Table 4 Top SNPs ranked by univariate analysis for trial E9486.

In the univariate ranking, we did not correct for multiple comparisons; that would certainly reduce the p-value significance, but would not alter the rank order comparison. This approach does examine the association of each individual SNP; it is more likely that complex interactions may drive association of groups of SNPs not revealed by univariate ranking. Nevertheless, among the top ranked individual SNP variations in both trials were those associated with drug metabolism/detoxification/transport, including: cyp genes, multiple variants of GSTA4, SLCO, UGT1, NAT2, ABCB genes; as well as genes impacting cellular response, including: BMP2 (inducing myeloma apoptosis) [30], cathepsin B (inducing IL-8 dependent cellular migration and angiogenesis [31, 32], XRCC5 (DNA repair); and genes associated with proliferative responses (PCNA, MAPK, cyclin kinase). The association of multiple alleles of GSTA4 is particularly compelling, suggesting consistency in its impact across several variant alleles. In addition, several alleles are in linkage disequilibrium, appearing as a cluster in the list – providing quality controls (as linked genes would be expected to show the same association).

The first survival separation was analyzed for clinical trial S9321, and the top 20 rank ordered SNPs are presented in Table 3 (more extended rank order presented in Table 2S of [28]). Figure 4 shows the pruned recursive partitioning tree, resulting in two SNPs with the highest classification prediction of survival groups. One SNP is in catechol methyl transferase (COMT) and one is in Ghrelin precursor (GHRL). The potential significance of these SNPs on outcomes is discussed below. The correct classification rate (survival prediction) was 71%, which dropped to 58% on validation testing with the E9486 trial. The specificity and sensitivities are also presented. The converse analysis was done (E9497 training set; S9321 validation); and the rank order of SNPs was determined (Table 4 and an expanded Table 3S in [28]). A recursive partitioning tree of two SNPs showed 79% classification on the training E9487 set, and 56% on the S9321 validation (Figure 4). The SNPs identified in this trial were farnesyl transferase (FDFT) and ABCC1 (in the family of ATP transporters). The potential significance is also provided in the Discussion.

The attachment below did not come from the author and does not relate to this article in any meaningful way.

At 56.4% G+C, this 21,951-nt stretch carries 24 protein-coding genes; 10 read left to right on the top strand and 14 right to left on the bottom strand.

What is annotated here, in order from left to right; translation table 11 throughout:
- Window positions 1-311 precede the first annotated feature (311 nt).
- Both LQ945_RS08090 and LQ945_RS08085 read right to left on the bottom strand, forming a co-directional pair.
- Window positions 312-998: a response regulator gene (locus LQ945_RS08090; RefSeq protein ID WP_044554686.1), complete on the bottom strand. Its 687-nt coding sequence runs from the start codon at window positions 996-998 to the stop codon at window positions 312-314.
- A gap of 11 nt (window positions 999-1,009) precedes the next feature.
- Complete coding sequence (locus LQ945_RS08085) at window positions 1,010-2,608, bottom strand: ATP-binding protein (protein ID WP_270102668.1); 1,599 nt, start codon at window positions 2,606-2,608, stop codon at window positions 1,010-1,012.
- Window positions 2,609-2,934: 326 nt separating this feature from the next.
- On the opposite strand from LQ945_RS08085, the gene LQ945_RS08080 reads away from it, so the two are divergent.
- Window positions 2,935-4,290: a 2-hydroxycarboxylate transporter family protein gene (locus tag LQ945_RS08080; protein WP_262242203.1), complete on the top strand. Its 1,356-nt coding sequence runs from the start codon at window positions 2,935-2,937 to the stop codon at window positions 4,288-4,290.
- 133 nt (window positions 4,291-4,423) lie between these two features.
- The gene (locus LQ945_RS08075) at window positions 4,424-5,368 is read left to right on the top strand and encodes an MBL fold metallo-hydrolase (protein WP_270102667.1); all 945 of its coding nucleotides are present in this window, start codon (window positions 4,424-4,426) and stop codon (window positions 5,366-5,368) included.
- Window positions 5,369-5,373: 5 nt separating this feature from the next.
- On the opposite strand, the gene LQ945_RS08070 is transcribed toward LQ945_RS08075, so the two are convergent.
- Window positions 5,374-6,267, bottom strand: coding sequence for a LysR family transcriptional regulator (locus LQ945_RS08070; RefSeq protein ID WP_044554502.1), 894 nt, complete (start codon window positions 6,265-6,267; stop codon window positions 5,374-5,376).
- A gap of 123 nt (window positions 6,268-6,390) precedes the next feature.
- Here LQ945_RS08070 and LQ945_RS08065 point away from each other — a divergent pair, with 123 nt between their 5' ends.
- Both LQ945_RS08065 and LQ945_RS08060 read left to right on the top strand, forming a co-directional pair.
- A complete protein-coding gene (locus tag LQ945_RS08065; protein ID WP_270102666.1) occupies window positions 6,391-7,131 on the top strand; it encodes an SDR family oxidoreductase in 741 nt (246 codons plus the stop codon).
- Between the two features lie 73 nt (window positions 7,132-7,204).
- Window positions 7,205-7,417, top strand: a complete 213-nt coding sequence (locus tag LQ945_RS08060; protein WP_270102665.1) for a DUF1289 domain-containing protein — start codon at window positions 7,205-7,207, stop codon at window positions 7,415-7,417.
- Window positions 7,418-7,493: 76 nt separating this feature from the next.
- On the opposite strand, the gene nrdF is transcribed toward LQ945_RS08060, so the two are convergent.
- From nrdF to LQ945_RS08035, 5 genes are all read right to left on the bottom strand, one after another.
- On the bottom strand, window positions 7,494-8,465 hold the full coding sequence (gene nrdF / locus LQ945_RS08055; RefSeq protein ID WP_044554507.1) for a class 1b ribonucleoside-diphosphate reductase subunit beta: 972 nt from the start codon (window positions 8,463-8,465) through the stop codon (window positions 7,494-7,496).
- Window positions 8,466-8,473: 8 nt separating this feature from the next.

Figure 4
figure 4

Recursive partitioning tree from S9321 and E9486. The classification prediction was calculated for one trial and tested on the other as validation.

As an exploratory approach, we combined the data sets from both trials, then used Fisher's exact test as a univariate screening tool to determine the association of each SNP with survival. When we treated the top 165 SNPs (univariate p < 0.02) as a set for short versus long PFS classification prediction using a random forest multiple sampling approach [27], we found a 79% correct classification rate. However, similar classification accuracy could be achieved with random class labels, demonstrating the potential of false positive associations in such complex data sets.